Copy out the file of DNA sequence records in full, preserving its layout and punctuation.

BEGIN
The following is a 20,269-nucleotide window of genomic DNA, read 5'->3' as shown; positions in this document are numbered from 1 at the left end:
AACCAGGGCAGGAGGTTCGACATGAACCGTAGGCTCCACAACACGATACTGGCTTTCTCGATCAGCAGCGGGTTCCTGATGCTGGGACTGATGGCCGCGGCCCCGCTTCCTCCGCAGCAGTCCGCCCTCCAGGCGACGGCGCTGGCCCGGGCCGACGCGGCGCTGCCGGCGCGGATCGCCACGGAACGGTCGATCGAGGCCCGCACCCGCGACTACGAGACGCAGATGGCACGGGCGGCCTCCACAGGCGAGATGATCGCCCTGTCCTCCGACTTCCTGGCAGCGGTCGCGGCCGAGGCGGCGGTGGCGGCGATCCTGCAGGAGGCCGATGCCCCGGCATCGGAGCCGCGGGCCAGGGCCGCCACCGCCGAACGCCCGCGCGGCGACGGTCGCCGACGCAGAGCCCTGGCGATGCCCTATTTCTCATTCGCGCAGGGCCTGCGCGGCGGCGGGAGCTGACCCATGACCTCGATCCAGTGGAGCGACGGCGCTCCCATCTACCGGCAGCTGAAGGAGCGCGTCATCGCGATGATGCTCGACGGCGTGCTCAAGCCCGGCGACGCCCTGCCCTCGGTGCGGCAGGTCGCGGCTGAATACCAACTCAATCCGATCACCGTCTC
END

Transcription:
The following is a 20,269-nucleotide window of genomic DNA, read 5'->3' as shown; positions in this document are numbered from 1 at the left end:
AACCAGGGCAGGAGGTTCGACATGAACCGTAGGCTCCACAACACGATACTGGCTTTCTCGATCAGCAGCGGGTTCCTGATGCTGGGACTGATGGCCGCGGCCCCGCTTCCTCCGCAGCAGTCCGCCCTCCAGGCGACGGCGCTGGCCCGGGCCGACGCGGCGCTGCCGGCGCGGATCGCCACGGAACGGTCGATCGAGGCCCGCACCCGCGACTACGAGACGCAGATGGCACGGGCGGCCTCCACAGGCGAGATGATCGCCCTGTCCTCCGACTTCCTGGCAGCGGTCGCGGCCGAGGCGGCGGTGGCGGCGATCCTGCAGGAGGCCGATGCCCCGGCATCGGAGCCGCGGGCCAGGGCCGCCACCGCCGAACGCCCGCGCGGCGACGGTCGCCGACGCAGAGCCCTGGCGATGCCCTATTTCTCATTCGCGCAGGGCCTGCGCGGCGGCGGGAGCTGACCCATGACCTCGATCCAGTGGAGCGACGGCGCTCCCATCTACCGGCAGCTGAAGGAGCGCGTCATCGCGATGATGCTCGACGGCGTGCTCAAGCCCGGCGACGCCCTGCCCTCGGTGCGGCAGGTCGCGGCTGAATACCAACTCAATCCGATCACCGTCTC